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I have two applications one is a client the other is a server. The server launches the client as a sub thread. The client then outputs its commands via its standard out. The server waits for a command and responses accordingly.

Basically client server via the standard out.

For example:

client >> Move north
Server >> Your new location is {2,3} 
client >> Move north
Server >> Your new location is {2,2} 
client >> Shoot east 
Server >> Projectile 66638 heading east {3,2}

The problem is that i don't know how to connect the two applications together so the server and read and response to the client application.

The reason that I would like to use the command line as the communication layer is that I want to keep the creation of the client as easy as possible.

Also there may be more then one client at a time, The clients should be able to communicate with the server interdependently of each other. (they should not be able to see each others communications)

Currently I am launching the application via the CreateProccess() function. This function makes it easy to set up the initial command line parameters of the application. just not the communication afterwards.

My Question is:

  • How does a server application that launches a client application as a thread, read/writes the clients standard output?
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One of the first things you'll need to do is look up how to make a pipe in c++ –  Lirik Nov 5 '12 at 19:03
Trying to redirect stdout is a long and painful way to use a named pipe. If you use CreateProcess() already then use this SDK article for guidance: msdn.microsoft.com/en-us/library/windows/desktop/… –  Hans Passant Nov 5 '12 at 19:06
You can't really use stdout/stdin as way of communicating when using threads. If you put the client in a separate process it would work, but I wouldn't call it good design. Instead you should look at other ways of communication, such as pipes or sockets. This will help you in the future when you client is not a part of your server. –  Joachim Pileborg Nov 5 '12 at 19:08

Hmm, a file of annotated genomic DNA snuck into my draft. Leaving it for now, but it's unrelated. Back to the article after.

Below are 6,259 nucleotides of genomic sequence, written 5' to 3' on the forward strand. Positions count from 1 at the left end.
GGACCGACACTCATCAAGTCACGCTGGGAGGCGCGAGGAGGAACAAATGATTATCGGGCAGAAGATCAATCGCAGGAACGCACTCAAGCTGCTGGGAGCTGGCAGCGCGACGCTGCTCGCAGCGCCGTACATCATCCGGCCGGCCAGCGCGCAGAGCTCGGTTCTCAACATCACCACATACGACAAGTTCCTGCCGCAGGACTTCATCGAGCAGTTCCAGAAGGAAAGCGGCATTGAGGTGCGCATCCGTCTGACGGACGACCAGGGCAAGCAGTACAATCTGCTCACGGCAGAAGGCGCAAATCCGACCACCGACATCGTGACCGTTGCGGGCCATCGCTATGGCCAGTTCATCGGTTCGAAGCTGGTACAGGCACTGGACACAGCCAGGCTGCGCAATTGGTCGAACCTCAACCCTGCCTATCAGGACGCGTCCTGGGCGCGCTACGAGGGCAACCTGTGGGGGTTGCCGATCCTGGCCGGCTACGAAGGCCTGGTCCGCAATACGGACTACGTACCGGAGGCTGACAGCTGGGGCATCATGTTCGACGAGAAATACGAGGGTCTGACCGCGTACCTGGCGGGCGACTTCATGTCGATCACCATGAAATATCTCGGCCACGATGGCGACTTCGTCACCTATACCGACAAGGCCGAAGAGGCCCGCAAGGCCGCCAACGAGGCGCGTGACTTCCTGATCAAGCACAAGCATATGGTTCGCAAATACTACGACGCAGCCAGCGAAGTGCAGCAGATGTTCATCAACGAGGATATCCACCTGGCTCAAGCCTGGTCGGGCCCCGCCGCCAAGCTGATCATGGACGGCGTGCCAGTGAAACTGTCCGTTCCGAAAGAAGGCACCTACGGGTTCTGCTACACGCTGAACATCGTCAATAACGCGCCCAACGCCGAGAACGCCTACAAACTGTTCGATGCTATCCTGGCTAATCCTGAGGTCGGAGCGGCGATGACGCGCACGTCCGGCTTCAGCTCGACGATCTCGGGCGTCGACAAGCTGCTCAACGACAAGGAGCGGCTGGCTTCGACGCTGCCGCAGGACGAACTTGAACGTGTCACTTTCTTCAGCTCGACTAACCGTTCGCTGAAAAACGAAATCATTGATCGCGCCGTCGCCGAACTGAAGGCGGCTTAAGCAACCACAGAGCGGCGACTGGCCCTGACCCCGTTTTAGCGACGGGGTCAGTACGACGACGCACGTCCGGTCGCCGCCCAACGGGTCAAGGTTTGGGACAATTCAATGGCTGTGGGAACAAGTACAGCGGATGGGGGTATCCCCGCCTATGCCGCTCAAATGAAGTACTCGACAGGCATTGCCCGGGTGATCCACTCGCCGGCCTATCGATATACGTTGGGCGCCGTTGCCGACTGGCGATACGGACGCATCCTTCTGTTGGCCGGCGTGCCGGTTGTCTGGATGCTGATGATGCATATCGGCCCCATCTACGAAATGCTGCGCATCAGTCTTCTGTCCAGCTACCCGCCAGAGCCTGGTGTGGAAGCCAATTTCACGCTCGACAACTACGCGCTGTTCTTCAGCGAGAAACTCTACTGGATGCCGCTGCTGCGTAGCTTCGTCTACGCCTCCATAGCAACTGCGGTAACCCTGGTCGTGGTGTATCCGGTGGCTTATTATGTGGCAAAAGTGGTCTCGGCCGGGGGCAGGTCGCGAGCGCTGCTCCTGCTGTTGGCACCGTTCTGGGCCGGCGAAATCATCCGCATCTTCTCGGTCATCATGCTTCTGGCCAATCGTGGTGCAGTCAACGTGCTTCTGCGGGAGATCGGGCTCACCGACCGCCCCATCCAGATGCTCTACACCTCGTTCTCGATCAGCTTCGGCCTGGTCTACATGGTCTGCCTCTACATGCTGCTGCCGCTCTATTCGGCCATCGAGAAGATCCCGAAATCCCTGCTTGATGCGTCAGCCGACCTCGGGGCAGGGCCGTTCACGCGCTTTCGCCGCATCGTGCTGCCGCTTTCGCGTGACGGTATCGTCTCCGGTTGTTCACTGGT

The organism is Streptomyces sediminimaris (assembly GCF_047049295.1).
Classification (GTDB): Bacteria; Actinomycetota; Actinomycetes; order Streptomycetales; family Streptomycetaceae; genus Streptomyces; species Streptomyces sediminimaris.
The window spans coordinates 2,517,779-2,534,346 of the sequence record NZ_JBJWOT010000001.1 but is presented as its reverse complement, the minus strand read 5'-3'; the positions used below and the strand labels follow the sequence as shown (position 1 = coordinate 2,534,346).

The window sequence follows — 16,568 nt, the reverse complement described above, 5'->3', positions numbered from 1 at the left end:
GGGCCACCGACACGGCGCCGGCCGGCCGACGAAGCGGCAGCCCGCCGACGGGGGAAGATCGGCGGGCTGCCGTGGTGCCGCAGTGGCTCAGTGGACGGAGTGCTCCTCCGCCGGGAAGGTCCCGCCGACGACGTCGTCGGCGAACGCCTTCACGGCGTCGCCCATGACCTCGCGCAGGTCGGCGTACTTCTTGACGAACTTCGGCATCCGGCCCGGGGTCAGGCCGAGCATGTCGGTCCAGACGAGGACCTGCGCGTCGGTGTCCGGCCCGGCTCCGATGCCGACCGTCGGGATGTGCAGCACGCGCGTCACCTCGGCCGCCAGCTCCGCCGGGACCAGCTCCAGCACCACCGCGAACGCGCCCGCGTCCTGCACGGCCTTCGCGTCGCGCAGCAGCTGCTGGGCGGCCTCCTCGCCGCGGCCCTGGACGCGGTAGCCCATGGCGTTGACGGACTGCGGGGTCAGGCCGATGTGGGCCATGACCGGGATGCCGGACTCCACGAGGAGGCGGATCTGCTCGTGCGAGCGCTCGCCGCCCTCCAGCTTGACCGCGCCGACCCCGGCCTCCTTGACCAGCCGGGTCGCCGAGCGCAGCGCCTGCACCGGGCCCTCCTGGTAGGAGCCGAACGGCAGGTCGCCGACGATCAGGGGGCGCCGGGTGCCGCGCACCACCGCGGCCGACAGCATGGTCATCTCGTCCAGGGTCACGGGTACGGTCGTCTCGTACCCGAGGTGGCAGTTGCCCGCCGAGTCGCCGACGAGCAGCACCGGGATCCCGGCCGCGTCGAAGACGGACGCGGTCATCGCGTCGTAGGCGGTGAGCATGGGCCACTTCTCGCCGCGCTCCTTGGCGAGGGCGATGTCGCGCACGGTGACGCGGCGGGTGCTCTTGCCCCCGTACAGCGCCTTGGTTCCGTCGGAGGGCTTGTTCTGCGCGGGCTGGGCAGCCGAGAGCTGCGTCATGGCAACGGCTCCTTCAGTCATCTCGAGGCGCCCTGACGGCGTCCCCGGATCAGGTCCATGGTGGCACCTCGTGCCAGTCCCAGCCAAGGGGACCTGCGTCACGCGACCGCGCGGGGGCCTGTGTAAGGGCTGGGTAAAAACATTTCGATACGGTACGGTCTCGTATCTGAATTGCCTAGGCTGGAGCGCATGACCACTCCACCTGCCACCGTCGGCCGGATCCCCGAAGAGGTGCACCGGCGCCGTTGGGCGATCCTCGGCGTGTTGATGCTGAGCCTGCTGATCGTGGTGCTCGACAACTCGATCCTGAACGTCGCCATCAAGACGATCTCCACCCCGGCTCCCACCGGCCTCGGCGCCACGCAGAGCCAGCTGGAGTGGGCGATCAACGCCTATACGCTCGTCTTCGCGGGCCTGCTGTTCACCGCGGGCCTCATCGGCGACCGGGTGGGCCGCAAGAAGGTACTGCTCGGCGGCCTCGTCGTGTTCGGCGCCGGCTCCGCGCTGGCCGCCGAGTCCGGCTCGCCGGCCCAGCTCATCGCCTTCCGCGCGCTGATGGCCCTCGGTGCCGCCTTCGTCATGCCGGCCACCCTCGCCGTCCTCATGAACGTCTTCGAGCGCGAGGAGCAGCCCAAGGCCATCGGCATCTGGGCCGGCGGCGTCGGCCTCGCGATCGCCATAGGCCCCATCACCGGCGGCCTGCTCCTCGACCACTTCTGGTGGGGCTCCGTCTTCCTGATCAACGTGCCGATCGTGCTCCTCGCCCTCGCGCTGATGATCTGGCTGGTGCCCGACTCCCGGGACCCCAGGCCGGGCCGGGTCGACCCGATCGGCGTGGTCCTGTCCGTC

There is some ambiguity in your question... You mention both threads (even tagged pthreads which is generally not available in Windows) and CreateProcess. The CreateProcess function creates a process not a thread. –  Joachim Pileborg Nov 5 '12 at 19:10
As for setting/getting the standard input/output handles of the new process, have you checked out the STARTUPINFO structure? –  Joachim Pileborg Nov 5 '12 at 19:20

1 Answer 1

up vote 0 down vote accepted

As the commenters above point out, Named Pipes (or sockets) is the way to go for this kind of solution, and it's two separate processes you probably want, not threads.

In Windows, the TransactNamedPipe() system call helps you accomplish what you want. It's ideally suited to sending commands to a server and waiting for the response, making it easy to create a client that performs something very similar to (synchronous) remote procedure calls to a server.

share|improve this answer
I will not be creating the client application. I was hoping to keep it as simple as possible for the people that will be creating the client that is why i wanted them to use standard out. pipes i fear will be too complicated for them. My server can be as complex as it needs to be. –  Steven smethurst Nov 6 '12 at 5:13

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